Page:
Will NYPD Enforce Cycling the Effective Way or the Useless Way?

The Brooklyn Paper reported today that police precincts across the borough, following orders from the top of the department, will soon embark on an enforcement campaign targeting cyclist infractions. A Streetsblog source who’s spoken to the 78th Precinct verified that a coordinated effort to step up cycling enforcement is in the works.

Suggestion: To avoid cycling enforcement based on windshield perspective, assign bike cops to bike enforcement detail.
Suggestion: To avoid cycling enforcement based on windshield perspective, assign bike cops to bike enforcement detail. Photo: ##http://www.flickr.com/photos/joeshlabotnik/4054758508/##Joe Shlabotnick/Flickr##

We’ve written here before that from a public safety perspective, more cyclist enforcement only makes sense as one piece in a broader effort to police traffic safety, especially by targeting the most dangerous behavior on the street, like motorist speeding and failure-to-yield.

But it looks like the orders from One Police Plaza are just about cycling infractions. As outrageous as it is to see NYPD devote more resources to bike enforcement when kids are getting critically injured by hit-and-run drivers, there’s still a helpful way to do it and an ineffective, counterproductive way to do it. The question now is whether officers will recognize the difference.

Police could enforce norms that make sense — no wrong-way riding, no riding through crosswalks when pedestrians have the right of way, no biking on crowded sidewalks. Or they could catch people in dragnets, ticket every cyclist who treats a red light as a stop sign, no matter how cautiously, and otherwise harass people without actually encouraging safer behavior. What’s it going to be?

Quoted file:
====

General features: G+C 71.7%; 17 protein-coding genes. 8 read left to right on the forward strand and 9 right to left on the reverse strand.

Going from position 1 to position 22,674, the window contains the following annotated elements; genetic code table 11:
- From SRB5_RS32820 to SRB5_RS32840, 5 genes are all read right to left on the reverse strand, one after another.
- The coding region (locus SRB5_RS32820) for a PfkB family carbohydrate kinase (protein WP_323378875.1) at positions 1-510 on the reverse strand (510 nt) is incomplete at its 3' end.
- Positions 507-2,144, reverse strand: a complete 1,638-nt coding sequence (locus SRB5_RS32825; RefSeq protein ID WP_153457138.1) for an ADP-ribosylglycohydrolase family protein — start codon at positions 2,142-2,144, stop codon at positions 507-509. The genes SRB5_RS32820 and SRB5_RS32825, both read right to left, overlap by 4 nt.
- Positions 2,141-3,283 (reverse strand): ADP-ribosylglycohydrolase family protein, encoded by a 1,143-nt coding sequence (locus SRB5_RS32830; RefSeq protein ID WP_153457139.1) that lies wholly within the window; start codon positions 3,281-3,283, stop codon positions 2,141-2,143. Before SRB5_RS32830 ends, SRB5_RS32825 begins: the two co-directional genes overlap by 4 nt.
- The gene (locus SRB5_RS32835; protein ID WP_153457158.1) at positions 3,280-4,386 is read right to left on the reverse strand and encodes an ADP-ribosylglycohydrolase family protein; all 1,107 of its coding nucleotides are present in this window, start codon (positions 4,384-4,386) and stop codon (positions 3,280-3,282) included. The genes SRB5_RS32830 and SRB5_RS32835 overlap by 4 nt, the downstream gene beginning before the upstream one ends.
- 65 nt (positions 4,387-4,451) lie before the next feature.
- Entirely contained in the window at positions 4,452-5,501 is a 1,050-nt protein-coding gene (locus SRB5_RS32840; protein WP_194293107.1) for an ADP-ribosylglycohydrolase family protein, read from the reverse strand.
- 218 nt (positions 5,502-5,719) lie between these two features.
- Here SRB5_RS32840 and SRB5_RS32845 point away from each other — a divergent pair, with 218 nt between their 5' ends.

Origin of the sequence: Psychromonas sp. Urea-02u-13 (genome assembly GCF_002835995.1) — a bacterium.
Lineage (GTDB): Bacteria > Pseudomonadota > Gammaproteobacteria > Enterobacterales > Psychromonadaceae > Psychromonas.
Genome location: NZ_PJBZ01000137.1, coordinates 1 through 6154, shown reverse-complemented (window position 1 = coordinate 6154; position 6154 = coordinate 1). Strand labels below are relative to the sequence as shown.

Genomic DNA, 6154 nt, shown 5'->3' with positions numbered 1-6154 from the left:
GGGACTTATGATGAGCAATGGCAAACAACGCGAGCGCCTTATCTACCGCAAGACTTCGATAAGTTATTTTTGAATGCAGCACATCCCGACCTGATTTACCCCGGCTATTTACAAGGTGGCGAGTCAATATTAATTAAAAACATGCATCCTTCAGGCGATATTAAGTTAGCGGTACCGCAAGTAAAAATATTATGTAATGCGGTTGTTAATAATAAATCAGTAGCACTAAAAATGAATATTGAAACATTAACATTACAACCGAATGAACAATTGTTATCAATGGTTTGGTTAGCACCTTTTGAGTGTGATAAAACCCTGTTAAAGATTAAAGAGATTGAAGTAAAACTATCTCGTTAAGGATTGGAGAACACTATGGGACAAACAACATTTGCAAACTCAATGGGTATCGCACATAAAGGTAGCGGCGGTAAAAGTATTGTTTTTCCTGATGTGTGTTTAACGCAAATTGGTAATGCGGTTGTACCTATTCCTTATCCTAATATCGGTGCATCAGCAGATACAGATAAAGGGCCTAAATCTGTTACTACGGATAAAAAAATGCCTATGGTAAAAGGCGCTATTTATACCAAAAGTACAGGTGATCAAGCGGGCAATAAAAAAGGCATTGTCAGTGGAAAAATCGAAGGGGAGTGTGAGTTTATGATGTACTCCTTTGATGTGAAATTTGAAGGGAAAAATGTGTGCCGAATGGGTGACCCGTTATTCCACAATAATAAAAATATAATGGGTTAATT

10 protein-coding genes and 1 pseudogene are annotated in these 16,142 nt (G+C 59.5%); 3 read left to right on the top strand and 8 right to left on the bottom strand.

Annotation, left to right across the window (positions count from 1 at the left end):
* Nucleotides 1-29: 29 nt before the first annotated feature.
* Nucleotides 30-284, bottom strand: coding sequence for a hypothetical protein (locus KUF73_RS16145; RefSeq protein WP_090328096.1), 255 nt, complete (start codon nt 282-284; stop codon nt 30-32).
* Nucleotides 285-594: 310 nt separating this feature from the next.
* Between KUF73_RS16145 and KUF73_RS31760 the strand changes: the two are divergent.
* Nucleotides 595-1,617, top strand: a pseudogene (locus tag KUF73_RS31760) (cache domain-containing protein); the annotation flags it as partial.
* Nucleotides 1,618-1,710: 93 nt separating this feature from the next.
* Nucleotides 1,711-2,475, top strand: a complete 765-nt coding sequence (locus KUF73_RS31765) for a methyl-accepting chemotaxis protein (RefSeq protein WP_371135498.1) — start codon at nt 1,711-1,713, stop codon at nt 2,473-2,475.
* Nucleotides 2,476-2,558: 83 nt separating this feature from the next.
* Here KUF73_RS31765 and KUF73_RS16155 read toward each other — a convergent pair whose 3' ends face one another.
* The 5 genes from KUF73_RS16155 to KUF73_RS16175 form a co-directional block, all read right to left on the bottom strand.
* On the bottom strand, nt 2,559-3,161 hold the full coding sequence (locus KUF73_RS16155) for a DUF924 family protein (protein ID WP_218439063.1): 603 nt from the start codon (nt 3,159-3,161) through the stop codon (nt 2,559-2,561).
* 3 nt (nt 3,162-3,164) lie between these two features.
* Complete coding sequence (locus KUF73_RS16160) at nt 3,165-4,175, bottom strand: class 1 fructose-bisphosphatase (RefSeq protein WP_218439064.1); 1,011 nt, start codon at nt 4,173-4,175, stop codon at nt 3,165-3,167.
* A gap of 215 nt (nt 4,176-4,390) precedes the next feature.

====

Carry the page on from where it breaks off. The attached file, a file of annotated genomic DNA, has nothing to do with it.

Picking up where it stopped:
If you want police to, at the very least, enforce cycling rules with some common sense, I recommend attending your local precinct community council meeting. Each precinct holds one every month — a public forum to convey your concerns to the officers who police your neighborhood (find out when and where). The best thing you can do to get NYPD to pay attention to the lawless driving that’s really endangering people’s lives is to tell them about it.

  • dporpentine, it’s no more logically consistent than trying to advocate for bicycling by urging people to do what motor vehicles do, except on bicycles. If I wanted to behave like a motorist, I’d motor, not cycle.

    The only way to get People Who Hate Bikes Just For Existing to start riding bikes is to make it faster and safer to get from point A to point B on bicycles than in cars.

  • J.J. Hunsecker

    @dporpentine: FUNNY! Expect some hate mail, because it may hit too close to home for some.

  • david

    Which of the following should be tolerated?

    – Cars blowing off red lights

    – Cyclists blowing off red lights

    – Pedestrians blowing off red lights

  • Look people, TA is controlled by the Mayor. Yes, he put in a bunch of bike lanes, but he did so to create congestion for cars as much as for cyclists. Now he is going to calm traffic for bikes as well. He used cyclists against motorists and now that bad feelings have been created there are a bunch angry public ready to throw bikers under the bus! None of the bike policy over the past few years has made any sense. Cyclists were fine without gov’t intervention and yes, bikers should not have to treat red lights the same way cars do, but that should be changed legally. The reasons for red light do not apply to bikes the way it does to cars–that’s just common sense. Sorry motorists. Treating a red light as a stop sign has no impact on traffic or safety. I am a motorist too BTW.